Definitions

from The American Heritage® Dictionary of the English Language, 5th Edition.

  • transitive & intransitive verb To make or become nervous or upset.
  • noun A state of agitation, confusion, or excitement.

from The Century Dictionary.

  • To confuse; embarrass, as by a surprise; cause to flush and move or speak hurriedly and confusedly; flurry.
  • To confuse with drink; make hot and rosy with drinking; fuddle.
  • Synonyms To excite, disconcert, disturb, perturb, flurry, worry.
  • To become confused, as with drink; be fuddled; be flurried.
  • noun Confusion or embarrassment caused by surprise; mental confusion and excitement or perturbation; flurry.

from the GNU version of the Collaborative International Dictionary of English.

  • noun Heat or glow, as from drinking; agitation mingled with confusion; disorder.
  • transitive verb To make hot and rosy, as with drinking; to heat; hence, to throw into agitation and confusion; to confuse; to muddle.
  • intransitive verb To be in a heat or bustle; to be agitated and confused.

from Wiktionary, Creative Commons Attribution/Share-Alike License.

  • verb To confuse, befuddle, throw into panic by making overwrought with confusion.

from WordNet 3.0 Copyright 2006 by Princeton University. All rights reserved.

  • verb cause to be nervous or upset
  • noun a disposition that is confused or nervous and upset
  • verb be flustered; behave in a confused manner

Etymologies

from The American Heritage® Dictionary of the English Language, 4th Edition

[From Middle English flostring, agitation, probably of Scandinavian origin; see pleu- in Indo-European roots.]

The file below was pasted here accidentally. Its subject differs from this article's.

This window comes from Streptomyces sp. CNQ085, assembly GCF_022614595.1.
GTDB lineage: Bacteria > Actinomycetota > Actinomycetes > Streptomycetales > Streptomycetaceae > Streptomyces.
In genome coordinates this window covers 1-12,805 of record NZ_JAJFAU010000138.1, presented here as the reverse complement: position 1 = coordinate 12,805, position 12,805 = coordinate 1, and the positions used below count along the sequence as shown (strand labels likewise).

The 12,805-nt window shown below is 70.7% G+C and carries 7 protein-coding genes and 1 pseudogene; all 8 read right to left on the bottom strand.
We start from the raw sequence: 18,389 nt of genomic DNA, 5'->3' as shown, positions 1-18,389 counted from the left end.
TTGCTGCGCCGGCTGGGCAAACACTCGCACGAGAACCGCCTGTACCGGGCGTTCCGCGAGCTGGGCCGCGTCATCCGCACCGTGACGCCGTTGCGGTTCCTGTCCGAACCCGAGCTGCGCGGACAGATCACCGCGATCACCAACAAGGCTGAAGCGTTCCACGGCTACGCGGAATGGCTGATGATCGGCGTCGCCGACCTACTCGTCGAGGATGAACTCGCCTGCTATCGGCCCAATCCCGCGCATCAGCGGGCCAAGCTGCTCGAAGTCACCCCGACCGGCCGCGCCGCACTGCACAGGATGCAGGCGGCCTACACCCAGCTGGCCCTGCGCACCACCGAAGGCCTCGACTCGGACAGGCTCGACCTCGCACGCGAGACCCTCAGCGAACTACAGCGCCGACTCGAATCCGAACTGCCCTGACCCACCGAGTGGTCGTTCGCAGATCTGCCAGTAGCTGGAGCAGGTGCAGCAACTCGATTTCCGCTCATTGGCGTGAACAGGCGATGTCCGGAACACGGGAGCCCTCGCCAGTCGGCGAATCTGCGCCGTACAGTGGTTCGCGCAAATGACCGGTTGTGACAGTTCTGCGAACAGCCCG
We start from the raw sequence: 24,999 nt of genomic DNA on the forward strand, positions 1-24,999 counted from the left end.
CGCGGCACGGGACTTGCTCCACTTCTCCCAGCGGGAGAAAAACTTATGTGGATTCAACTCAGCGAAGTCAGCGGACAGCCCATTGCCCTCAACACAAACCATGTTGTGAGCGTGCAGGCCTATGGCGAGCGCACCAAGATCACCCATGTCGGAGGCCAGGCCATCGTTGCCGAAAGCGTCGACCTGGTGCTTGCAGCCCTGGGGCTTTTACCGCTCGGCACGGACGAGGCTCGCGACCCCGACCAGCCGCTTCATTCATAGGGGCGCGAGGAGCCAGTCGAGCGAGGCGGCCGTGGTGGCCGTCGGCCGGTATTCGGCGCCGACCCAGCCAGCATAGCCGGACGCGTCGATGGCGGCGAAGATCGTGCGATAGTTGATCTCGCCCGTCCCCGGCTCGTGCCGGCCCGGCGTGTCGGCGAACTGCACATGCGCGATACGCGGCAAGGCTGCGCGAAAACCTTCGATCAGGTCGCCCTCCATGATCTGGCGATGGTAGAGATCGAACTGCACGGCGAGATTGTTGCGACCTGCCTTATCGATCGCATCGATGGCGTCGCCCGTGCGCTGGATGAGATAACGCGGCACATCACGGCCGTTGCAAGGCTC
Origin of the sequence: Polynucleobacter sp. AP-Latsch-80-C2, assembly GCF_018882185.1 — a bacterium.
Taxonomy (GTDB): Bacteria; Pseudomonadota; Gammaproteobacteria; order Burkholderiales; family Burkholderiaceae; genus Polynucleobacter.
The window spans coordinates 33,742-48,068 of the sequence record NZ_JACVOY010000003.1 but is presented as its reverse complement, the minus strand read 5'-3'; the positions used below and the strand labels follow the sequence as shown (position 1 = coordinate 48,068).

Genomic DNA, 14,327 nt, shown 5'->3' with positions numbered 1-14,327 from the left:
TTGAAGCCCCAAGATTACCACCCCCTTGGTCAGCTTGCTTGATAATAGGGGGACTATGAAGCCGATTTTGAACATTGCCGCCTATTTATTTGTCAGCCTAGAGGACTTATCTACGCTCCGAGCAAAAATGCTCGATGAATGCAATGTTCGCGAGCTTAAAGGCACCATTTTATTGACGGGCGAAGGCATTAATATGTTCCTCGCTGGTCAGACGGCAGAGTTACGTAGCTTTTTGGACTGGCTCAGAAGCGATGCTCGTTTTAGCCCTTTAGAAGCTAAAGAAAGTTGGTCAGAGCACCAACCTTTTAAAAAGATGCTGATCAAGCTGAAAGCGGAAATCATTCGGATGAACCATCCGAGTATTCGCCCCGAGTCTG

from Wiktionary, Creative Commons Attribution/Share-Alike License

From Scandinavian origin, akin to Icelandic flaustra ("to be flustered")

Examples

  • Perhaps Mr. Batty was a person of notable industry -- perhaps remarkable for always beings in a "fluster" -- perhaps the rural Paul Pry of his day and district.

    Notes and Queries, Number 33, June 15, 1850

  • But th 'owd lad wur i' sich a fluster, that istid o 'stoppin' it, he swapped th 'barrel to another tune.

    Th' Barrel Organ

  • Entitled Nothing On, it is filled with fluster, sardines, slamming doors, illicit nookie and fake sheikhs.

    Noises Off - review

  • Determined to fluster New England's Tom Brady, the Jets flooded the field Sunday night with as many as seven defensive backs at times in an effort to clog potential passing lanes and narrow the quarterback's throwing windows.

    And Now for Something Completely Different...

  • In vain did yo yo threaten and bluster, the man from Texas, yo never did fluster.

    Florida Python Cast & Blast

  • Mr. Cowley was all grin and fluster as he approached her.

    On The Sly

  • Wallace did his part to fluster No. 1 overall pick John Wall, who committed a preseason-high six turnovers, partly because he wasn't used to playing against a big man who came up looking to bat away his passes in pick-and-roll situations.

    Ben Wallace teaches lessons, Trevor Booker does Wallace impression

  • She endures for reasons beyond the fame and talent of her chroniclers, however; the issues that she raised continue to fluster and fascinate.

    Still Under Cleopatra's Spell

  • This will fluster Manning and could force him into ill-advised passes that lead to interceptions.

    Redskins-Colts keys to victory: defense

  • As the questioning continued, though, the hitherto unguarded Ms. Zuckerberg began to fluster.

    Networking Offline

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